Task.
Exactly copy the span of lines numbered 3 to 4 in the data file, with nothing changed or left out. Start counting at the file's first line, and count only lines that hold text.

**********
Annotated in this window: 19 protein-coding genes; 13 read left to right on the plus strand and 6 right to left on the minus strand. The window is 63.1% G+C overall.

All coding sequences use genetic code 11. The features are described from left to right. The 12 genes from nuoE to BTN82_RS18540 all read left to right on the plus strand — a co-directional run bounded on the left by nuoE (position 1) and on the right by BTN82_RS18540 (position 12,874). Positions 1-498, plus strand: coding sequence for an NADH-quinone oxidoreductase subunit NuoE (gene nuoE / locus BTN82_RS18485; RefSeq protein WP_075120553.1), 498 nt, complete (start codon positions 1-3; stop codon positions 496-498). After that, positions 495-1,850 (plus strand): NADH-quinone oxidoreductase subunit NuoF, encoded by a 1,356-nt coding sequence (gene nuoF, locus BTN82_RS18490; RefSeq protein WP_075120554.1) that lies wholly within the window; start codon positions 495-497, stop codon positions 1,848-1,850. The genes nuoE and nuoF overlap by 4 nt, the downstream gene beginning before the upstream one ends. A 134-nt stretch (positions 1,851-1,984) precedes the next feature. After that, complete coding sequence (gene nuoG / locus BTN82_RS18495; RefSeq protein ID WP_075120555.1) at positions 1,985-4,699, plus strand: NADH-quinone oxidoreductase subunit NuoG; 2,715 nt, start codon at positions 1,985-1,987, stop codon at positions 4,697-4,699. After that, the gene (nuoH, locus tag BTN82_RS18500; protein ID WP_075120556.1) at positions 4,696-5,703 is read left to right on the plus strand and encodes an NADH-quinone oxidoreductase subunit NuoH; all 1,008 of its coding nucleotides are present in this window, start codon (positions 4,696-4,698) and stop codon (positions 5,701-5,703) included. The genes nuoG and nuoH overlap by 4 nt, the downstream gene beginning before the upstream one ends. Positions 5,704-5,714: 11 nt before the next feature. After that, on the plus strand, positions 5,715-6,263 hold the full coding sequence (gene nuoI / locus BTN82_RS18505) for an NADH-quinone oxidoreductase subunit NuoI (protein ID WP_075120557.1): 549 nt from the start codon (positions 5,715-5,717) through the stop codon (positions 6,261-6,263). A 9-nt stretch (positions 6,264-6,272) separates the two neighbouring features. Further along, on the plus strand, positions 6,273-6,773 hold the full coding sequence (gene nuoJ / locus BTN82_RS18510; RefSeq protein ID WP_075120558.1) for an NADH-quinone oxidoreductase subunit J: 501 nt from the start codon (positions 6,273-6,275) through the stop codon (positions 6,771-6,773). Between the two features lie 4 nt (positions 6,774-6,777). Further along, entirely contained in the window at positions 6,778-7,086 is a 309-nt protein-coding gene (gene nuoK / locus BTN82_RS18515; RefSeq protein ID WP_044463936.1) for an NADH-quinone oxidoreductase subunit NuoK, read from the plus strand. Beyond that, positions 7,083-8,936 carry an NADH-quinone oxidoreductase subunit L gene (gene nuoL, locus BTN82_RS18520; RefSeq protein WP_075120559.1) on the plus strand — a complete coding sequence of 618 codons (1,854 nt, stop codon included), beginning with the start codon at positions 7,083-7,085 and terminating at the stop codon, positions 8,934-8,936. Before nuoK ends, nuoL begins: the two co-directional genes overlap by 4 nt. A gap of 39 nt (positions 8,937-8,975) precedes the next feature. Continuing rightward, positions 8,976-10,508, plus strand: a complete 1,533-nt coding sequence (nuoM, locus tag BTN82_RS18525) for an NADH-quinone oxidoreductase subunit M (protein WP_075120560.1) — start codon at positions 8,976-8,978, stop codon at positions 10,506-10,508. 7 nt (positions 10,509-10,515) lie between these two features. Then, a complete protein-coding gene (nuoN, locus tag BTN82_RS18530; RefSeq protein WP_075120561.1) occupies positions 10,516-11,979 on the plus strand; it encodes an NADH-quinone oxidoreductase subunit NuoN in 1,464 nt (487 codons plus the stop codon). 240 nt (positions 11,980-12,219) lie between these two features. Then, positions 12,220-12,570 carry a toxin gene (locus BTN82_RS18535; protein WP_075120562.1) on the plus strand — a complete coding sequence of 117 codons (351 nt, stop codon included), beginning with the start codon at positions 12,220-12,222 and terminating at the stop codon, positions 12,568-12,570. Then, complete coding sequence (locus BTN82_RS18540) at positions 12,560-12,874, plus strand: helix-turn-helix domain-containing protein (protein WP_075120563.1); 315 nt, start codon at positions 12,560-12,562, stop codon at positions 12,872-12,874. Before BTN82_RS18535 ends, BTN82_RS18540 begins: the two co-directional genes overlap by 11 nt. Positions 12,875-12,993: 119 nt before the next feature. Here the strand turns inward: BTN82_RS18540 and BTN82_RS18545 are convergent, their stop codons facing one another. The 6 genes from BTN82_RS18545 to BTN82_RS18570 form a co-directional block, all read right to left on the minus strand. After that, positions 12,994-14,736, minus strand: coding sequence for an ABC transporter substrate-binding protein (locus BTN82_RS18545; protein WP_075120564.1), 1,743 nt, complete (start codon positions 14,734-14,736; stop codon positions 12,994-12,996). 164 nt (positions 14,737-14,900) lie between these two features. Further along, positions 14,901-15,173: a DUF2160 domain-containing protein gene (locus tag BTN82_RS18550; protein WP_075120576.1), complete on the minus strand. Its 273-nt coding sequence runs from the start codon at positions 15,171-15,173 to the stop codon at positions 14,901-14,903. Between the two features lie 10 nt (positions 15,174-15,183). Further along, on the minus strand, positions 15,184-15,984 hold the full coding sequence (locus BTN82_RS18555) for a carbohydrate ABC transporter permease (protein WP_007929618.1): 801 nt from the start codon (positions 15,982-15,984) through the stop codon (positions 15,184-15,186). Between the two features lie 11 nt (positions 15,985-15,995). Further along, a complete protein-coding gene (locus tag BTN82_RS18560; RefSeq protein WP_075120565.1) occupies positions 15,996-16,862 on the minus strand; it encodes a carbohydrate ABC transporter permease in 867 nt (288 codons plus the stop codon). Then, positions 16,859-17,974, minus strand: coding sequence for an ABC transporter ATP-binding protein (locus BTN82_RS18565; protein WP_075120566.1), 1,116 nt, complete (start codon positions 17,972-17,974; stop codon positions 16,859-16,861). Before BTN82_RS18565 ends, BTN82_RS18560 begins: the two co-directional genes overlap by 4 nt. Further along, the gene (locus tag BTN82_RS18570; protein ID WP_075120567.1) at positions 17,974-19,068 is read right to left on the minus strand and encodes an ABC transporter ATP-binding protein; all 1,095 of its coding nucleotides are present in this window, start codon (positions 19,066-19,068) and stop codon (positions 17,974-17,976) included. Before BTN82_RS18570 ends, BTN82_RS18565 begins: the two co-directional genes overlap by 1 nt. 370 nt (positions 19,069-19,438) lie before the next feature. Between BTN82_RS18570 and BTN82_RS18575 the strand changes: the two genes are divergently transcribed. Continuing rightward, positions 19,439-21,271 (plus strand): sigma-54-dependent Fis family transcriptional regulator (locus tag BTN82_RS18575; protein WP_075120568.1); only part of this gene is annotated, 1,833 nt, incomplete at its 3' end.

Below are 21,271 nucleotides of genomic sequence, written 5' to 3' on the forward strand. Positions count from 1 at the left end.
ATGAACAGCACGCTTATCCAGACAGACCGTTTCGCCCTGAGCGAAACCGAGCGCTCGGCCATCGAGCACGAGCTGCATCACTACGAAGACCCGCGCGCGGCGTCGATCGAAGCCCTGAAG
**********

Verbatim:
Below are 21,271 nucleotides of genomic sequence, written 5' to 3' on the forward strand. Positions count from 1 at the left end.
ATGAACAGCACGCTTATCCAGACAGACCGTTTCGCCCTGAGCGAAACCGAGCGCTCGGCCATCGAGCACGAGCTGCATCACTACGAAGACCCGCGCGCGGCGTCGATCGAAGCCCTGAAG